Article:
Whisky tasting on the wild, windy northern coast of Scotland is a must for any intrepid traveller

It’s a nip of Scotch on a blustery day.

But surrounded by the moody, blackened stone walls of Old Pulteney Distillery and the smell of malt, this dram is extra special.

I’ve just been on a twisting drive up from Inverness Airport along the stunning A9.

After two hours we arrive at the distillery in Wick, where they have been making whisky pretty much the same way for over a century.

Old Pulteney, like many of Scotland’s 100-plus traditional distilleries, does advance-booking tours.

For those of you who don’t have a clue how whisky is made — myself included — this is a perfect way to see and taste every stage.

It’s like a scene from Peaky ­Blinders or Willy Wonka’s Chocolate Factory, with blackened Caithness sandstone walls and vast wooden doors and beams.

But modern, stainless steel piping pokes out and grand copper stills are within.

Manager Malcolm Waring gives us the tour.

The stages include malting, mashing, fermentation, distillation and maturation.

But first it’s the warm, malty smell of the warehouse that hits you.

There are pipes everywhere.

We’re shown a bright red milling machine that has been in situ for 98 years and there are new copper-clad vats, where the crushed malt is combined with fresh water from a local loch.

Next, up a wrought iron staircase, to taste the results of fermentation — a foamy, boozy beer that will one day become a dark whisky. Tastes great.

Then we see the signature stills, the magic copper vessels that create the spirit and are hot to the touch.

Old Pulteney’s stills have a unique swan-shaped neck, like their bottles.

The result, before casking, looks more like vodka or gin than whisky. That’s where the barrels come in.

Many of them are old American bourbon casks, but some are from Spain.

Now into a warehouse, with thousands of rustic, wooden barrels — time for a tipple.

First is Old Pulteney’s original 12-year Maritime Malt. Love it.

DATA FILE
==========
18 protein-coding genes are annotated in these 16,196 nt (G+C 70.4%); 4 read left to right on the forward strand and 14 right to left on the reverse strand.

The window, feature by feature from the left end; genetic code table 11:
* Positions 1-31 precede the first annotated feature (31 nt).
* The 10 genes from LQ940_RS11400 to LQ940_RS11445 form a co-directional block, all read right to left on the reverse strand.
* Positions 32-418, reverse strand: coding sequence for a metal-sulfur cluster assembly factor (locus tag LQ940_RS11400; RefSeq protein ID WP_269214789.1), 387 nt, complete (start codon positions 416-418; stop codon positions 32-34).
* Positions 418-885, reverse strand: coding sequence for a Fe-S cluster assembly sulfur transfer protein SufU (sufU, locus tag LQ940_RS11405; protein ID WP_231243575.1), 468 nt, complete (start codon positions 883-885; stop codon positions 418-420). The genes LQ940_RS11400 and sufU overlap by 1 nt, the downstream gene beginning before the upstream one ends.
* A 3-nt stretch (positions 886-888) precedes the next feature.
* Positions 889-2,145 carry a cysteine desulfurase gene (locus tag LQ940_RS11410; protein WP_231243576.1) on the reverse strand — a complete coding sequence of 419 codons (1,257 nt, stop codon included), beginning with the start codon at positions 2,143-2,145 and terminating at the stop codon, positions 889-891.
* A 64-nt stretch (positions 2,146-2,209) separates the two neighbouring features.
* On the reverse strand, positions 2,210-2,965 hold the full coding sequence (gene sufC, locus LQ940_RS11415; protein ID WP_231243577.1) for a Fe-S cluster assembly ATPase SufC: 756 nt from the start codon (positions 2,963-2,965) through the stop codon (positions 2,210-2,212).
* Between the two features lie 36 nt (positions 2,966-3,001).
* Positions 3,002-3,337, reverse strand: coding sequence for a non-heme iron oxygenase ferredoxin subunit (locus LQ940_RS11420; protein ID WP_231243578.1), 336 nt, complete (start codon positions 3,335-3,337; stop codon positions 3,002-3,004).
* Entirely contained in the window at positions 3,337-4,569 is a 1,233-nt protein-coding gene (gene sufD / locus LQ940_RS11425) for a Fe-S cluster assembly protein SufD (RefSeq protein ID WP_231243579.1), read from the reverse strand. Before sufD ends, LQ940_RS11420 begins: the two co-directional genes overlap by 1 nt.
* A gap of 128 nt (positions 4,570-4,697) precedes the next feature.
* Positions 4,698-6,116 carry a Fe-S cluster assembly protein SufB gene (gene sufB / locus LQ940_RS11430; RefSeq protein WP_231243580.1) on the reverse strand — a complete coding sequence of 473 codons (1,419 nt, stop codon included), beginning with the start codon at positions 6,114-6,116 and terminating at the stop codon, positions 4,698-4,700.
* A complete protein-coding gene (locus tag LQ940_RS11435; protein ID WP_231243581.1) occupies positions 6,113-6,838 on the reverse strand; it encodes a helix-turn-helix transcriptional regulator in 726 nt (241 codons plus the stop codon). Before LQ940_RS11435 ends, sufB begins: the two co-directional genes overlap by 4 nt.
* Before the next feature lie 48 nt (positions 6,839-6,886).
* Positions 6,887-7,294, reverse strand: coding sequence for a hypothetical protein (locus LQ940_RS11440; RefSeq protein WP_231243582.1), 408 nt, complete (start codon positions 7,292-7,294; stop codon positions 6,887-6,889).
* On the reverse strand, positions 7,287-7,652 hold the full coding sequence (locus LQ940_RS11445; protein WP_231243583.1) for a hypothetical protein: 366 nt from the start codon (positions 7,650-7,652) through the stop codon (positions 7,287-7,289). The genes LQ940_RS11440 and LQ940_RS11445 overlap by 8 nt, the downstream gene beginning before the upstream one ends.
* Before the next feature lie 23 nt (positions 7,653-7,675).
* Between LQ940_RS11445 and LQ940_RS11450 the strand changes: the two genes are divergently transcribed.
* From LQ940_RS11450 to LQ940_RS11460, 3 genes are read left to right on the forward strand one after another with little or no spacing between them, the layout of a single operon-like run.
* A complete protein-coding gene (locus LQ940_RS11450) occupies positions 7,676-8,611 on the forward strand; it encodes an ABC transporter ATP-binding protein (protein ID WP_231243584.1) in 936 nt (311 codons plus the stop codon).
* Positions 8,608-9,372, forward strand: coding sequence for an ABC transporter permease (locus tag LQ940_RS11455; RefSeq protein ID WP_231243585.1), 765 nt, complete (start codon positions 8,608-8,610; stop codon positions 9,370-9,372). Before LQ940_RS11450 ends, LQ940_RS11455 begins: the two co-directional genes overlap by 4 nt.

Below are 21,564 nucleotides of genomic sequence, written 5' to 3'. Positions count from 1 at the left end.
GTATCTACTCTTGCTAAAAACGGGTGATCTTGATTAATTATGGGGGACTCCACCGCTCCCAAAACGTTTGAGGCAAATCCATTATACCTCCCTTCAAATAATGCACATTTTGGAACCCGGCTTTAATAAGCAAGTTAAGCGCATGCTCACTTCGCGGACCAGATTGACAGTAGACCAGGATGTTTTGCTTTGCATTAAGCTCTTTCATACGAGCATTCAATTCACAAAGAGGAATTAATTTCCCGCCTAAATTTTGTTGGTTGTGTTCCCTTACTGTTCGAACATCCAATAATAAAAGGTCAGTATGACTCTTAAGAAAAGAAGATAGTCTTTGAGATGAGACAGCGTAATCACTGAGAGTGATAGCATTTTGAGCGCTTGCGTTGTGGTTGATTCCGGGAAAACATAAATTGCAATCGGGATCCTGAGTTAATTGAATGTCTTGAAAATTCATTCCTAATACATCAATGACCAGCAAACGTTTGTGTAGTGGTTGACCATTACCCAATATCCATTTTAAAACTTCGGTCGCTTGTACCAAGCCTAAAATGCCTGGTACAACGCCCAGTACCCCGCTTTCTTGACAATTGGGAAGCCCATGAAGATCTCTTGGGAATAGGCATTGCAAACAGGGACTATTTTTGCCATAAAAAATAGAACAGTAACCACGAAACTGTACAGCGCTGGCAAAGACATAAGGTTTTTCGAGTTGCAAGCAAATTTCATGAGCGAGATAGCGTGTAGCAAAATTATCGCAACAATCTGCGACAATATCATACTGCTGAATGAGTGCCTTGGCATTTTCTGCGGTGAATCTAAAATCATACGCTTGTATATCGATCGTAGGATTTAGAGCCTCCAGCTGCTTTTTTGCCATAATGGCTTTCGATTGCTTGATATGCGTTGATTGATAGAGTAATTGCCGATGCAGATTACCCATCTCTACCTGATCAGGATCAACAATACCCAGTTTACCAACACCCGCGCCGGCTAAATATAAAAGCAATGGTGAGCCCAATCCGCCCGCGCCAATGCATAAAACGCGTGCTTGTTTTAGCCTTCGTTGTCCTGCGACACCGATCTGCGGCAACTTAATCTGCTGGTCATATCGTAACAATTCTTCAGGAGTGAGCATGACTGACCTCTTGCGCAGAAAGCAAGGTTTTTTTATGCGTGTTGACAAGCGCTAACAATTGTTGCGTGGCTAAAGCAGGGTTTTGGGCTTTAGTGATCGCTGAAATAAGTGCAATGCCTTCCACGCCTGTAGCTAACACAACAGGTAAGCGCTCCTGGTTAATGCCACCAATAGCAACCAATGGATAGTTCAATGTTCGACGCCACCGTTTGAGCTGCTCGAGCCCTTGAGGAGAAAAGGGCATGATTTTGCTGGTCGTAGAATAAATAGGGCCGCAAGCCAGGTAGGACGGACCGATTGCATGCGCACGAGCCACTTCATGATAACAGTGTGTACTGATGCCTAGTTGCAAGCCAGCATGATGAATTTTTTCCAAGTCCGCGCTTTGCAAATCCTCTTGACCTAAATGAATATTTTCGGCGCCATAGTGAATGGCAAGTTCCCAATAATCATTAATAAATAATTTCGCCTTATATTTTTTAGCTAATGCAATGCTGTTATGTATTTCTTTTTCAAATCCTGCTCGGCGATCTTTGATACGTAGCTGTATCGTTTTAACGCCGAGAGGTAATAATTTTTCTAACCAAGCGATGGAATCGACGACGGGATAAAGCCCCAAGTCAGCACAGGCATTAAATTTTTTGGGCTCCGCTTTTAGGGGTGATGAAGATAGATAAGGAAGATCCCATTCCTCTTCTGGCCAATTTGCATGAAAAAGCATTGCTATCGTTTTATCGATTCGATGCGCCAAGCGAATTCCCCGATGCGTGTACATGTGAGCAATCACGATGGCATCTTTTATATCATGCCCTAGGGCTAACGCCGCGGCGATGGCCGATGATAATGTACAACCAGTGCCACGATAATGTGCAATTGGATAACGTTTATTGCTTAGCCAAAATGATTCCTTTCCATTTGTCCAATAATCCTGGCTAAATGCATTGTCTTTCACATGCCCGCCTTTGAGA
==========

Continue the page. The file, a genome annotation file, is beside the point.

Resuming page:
It’s more waxy and less peaty than other Scottish whiskies, and a tad salty. And at 28 quid it’s not too dear.

Then I try the 17-year and the 21-year. More refined, the 17-year has more of an apple aftertaste but the 21-year is another level again.

It has been part aged in ex-Oloroso sherry casks and has a slightly toffee but spicy taste.

Next, into Wick, a small town with a population of roughly 7,300 that thrived during the herring boom of the 1900s — now long gone.

I learn more from the Wick Heritage Museum, a trove of local history that includes the top of the old lighthouse, which still works.

Then there’s the half-hour drive to John o’ Groats for a night’s kip.

I’m staying at the stunning Natural Retreats, a recently revamped coastal pile that has been extended with a funky wood-clad extension.

Next, it’s time for puffin-spotting with ­Caithness Boat Tours.

Within minutes, the choppy waves get seawater all over me — but the salty, sea air is a perfect hangover cure.

We head south down the coast, where there are some incredible caves carved out of the stepped 200ft cliffs.

Our tour guide tells us there have been hundreds of shipwrecks on these perilous rocks.

There are a few wrecks on our boat too, after the previous day’s ­drinking.

The sight is bleak but beautiful, and we head into magnificent caves and under proud cliff arches before heading back into port with the afterburners on.

Time for a drive to Inverness and a flight home. What a place. And what a dram… won’t someone pour me another?


GETTING THERE: Easyjet has flights to Inverness from Gatwick, Luton and Bristol with prices from £24.68 one way. See easyjet.com.

STAYING THERE: Natural Retreats John o’ Groats has rooms at the Inn from £76 per night, apartments from £106 and luxury lodges from £113. See naturalretreats.co.uk.

OUT & ABOUT: Old Pulteney Distillery tours are from £8. See oldpulteney.com. Caithness Boat Tours are from £19. See caithness-seacoast.co.uk.


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